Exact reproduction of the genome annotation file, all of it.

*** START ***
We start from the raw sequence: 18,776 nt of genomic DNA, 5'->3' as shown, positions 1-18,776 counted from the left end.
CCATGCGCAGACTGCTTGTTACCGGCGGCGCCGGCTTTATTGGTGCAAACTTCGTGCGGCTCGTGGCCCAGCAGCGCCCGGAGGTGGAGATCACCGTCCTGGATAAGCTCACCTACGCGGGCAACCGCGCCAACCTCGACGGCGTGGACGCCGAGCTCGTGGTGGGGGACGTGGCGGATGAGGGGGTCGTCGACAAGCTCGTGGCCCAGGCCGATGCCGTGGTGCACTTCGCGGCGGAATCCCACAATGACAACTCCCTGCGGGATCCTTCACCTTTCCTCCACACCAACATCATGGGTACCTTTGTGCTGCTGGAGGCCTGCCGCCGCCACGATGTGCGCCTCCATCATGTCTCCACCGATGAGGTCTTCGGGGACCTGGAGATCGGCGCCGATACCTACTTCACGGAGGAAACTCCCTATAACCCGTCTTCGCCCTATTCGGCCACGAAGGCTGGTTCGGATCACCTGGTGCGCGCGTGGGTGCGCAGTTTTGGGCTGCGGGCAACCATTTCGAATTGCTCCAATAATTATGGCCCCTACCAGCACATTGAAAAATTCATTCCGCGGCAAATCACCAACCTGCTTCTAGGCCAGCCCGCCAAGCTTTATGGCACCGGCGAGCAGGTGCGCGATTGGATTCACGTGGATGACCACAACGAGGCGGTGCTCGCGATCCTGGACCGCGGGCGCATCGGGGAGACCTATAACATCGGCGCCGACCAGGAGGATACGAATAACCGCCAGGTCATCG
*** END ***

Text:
We start from the raw sequence: 18,776 nt of genomic DNA, 5'->3' as shown, positions 1-18,776 counted from the left end.
CCATGCGCAGACTGCTTGTTACCGGCGGCGCCGGCTTTATTGGTGCAAACTTCGTGCGGCTCGTGGCCCAGCAGCGCCCGGAGGTGGAGATCACCGTCCTGGATAAGCTCACCTACGCGGGCAACCGCGCCAACCTCGACGGCGTGGACGCCGAGCTCGTGGTGGGGGACGTGGCGGATGAGGGGGTCGTCGACAAGCTCGTGGCCCAGGCCGATGCCGTGGTGCACTTCGCGGCGGAATCCCACAATGACAACTCCCTGCGGGATCCTTCACCTTTCCTCCACACCAACATCATGGGTACCTTTGTGCTGCTGGAGGCCTGCCGCCGCCACGATGTGCGCCTCCATCATGTCTCCACCGATGAGGTCTTCGGGGACCTGGAGATCGGCGCCGATACCTACTTCACGGAGGAAACTCCCTATAACCCGTCTTCGCCCTATTCGGCCACGAAGGCTGGTTCGGATCACCTGGTGCGCGCGTGGGTGCGCAGTTTTGGGCTGCGGGCAACCATTTCGAATTGCTCCAATAATTATGGCCCCTACCAGCACATTGAAAAATTCATTCCGCGGCAAATCACCAACCTGCTTCTAGGCCAGCCCGCCAAGCTTTATGGCACCGGCGAGCAGGTGCGCGATTGGATTCACGTGGATGACCACAACGAGGCGGTGCTCGCGATCCTGGACCGCGGGCGCATCGGGGAGACCTATAACATCGGCGCCGACCAGGAGGATACGAATAACCGCCAGGTCATCG